French revolt against Hollande

Renaud Lambert of Le Monde Diplomatique says the growing resistance to Hollande’s labor policies is similar to anti-austerity movements in Spain and Greece

On the other hand Hollande persists on the Labour Reform

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France is heading into a ‘summer of discontent’

Fuel supplies running low, nuclear power stations shut down, disgruntled commuters. It wasn’t supposed to be like this, argues Martin Dixon from the Franco-British Chamber of Commerce and Industry.

This was meant to be France’s summer. A time to remind the world of just what a brilliant place it is to hold big events. With bids announced for Expo 2024 and the Olympics, a successful UEFA 2016 football championships was going to be a show case for everything great about French administration and organization.

A successful tournament, the world’s eyes on full stadiums and millions of happy supporters, this was to be the backdrop to a return to better times. As TGVs whisked supporters the length and breadth of the land, we were to enjoy just how right a bit of central planning can be, and reflect that maybe us Anglo-Saxons are the ones who have it all wrong.

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 French Strikes Joined by EDF as Valls Defends Labor Reform

Some Electricite de France workers joined strikes at oil refineries, cutting power output, as the government vowed not to back down revising a labor law and businesses warned of economic damage if the protests continued.

“What are the alternatives – a withdrawal of the text? That’s impossible,” Prime Minister Manuel Valls said Thursday on RMC radio. “Modifications” and “improvements” could be considered, though the key article that shifts negotiations from the sector to the company level can’t be changed, he added. Later, he said during debate in the Senate that it’s “unacceptable” for protesters to “block a country and harm the economic interests of France.”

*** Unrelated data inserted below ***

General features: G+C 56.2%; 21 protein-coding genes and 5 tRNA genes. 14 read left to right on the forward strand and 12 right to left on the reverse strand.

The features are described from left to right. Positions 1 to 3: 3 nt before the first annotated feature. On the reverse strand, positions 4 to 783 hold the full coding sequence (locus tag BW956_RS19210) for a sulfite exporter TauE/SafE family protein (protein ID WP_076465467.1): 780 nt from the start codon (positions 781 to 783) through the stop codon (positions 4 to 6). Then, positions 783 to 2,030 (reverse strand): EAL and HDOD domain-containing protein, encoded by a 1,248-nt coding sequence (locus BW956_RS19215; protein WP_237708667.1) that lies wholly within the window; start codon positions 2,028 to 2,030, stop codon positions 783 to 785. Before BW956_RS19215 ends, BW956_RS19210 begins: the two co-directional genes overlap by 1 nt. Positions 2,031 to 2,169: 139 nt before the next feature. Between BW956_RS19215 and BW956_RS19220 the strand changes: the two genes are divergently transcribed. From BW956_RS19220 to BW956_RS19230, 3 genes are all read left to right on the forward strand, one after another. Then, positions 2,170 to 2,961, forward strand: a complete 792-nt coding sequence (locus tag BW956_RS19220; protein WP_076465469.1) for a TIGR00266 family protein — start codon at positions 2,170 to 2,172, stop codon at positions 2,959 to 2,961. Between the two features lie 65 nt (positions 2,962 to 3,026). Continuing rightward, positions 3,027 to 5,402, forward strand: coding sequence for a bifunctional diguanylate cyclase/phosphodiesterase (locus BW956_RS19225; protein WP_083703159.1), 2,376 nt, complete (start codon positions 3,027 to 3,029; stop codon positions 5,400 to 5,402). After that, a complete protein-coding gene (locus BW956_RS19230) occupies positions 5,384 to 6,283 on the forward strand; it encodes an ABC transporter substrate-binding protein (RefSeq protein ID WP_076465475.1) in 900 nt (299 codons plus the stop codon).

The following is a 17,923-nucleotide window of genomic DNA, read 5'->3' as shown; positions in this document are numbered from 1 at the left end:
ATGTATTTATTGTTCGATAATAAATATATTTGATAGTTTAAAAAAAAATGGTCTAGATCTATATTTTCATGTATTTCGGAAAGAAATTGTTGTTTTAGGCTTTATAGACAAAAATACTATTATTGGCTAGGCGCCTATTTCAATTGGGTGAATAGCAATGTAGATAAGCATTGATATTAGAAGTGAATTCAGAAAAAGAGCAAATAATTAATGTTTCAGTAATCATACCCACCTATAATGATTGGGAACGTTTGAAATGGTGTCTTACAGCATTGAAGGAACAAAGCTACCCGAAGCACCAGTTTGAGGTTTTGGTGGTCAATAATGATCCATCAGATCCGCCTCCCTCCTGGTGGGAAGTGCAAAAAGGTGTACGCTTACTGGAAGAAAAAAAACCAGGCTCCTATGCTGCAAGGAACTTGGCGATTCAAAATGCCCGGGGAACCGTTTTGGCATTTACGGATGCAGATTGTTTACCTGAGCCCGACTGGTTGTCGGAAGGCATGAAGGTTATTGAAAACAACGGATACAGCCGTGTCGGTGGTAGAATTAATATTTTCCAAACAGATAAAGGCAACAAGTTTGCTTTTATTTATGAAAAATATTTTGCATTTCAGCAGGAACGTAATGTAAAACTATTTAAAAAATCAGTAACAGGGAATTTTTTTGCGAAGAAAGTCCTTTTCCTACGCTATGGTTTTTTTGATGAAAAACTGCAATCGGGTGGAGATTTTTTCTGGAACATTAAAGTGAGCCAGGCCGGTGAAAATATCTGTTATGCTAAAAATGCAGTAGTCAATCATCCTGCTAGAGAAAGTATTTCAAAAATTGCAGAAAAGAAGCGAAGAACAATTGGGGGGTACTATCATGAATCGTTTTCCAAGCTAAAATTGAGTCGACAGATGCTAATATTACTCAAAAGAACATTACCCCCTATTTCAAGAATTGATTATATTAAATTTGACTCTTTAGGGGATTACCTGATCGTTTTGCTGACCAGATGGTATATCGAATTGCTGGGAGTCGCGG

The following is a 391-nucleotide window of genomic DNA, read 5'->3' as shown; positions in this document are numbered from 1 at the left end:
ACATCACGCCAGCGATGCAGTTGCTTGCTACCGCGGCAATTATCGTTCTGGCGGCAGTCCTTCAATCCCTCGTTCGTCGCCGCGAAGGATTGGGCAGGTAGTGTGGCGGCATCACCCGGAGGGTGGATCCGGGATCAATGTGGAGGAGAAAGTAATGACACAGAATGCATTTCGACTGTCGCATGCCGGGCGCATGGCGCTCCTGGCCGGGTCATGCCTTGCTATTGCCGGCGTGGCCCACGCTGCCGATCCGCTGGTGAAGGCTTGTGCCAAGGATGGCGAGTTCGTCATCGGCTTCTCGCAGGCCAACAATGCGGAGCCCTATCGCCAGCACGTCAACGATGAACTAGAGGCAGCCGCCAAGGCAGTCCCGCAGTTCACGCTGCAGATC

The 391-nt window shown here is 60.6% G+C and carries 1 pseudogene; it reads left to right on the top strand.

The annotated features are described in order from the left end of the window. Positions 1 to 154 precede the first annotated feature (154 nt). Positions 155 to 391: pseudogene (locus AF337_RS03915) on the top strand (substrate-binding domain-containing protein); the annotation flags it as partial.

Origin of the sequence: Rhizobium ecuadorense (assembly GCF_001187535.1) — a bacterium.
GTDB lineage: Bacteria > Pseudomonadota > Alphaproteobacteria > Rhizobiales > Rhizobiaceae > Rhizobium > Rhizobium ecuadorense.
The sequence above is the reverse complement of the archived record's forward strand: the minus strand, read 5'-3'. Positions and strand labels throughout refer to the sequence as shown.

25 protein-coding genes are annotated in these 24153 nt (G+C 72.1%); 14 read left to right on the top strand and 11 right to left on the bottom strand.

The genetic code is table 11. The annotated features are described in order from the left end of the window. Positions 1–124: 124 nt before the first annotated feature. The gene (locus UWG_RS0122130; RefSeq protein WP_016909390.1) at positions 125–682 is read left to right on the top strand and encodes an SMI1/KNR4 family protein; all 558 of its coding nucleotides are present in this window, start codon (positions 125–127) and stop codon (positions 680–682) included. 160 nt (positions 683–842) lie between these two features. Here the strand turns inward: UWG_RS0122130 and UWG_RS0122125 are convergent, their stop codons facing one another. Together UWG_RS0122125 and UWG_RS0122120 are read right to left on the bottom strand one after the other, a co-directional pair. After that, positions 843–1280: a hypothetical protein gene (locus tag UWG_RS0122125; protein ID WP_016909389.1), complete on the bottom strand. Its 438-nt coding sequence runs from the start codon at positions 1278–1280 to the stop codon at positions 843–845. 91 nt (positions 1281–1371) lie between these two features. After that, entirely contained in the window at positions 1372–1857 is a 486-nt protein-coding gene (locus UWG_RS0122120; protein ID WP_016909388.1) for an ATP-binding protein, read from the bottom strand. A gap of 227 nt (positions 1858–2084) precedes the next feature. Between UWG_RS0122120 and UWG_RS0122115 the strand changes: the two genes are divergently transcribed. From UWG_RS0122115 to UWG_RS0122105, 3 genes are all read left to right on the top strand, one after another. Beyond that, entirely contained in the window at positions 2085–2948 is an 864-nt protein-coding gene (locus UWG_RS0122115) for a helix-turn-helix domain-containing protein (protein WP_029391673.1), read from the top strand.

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The protests have led to gasoline shortages across the country and confrontation between police and militants in the CGT union at refineries and fuel depots as the government pushes aside strikers to ensure the distribution of fuel supplies.

“The CGT does not makes the law in this country,” Valls said. “There will be no retreat on the law, no putting into question of article 2, which is the core of the law.”

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Hollande defiant as unions vow to step up industrial unrest

Paris (AFP) – French President Francois Hollande vowed Friday to “stand firm” over a controversial labour law as unions called on workers to step up a wave of industrial action gripping the country.

France is battling fuel shortages, transport disruption and violent demonstrations, just as it gears up to host the Euro 2016 football championships in two weeks’ time.

“I will stand firm because I think it is a good reform,” Hollande told reporters at a G7 summit in Japan.

He said the government’s top priority was to ensure the “normal functioning of the economy” in the face of the most severe industrial action for two decades, including blockades of oil refineries and fuel depots that have left petrol pumps running dry.

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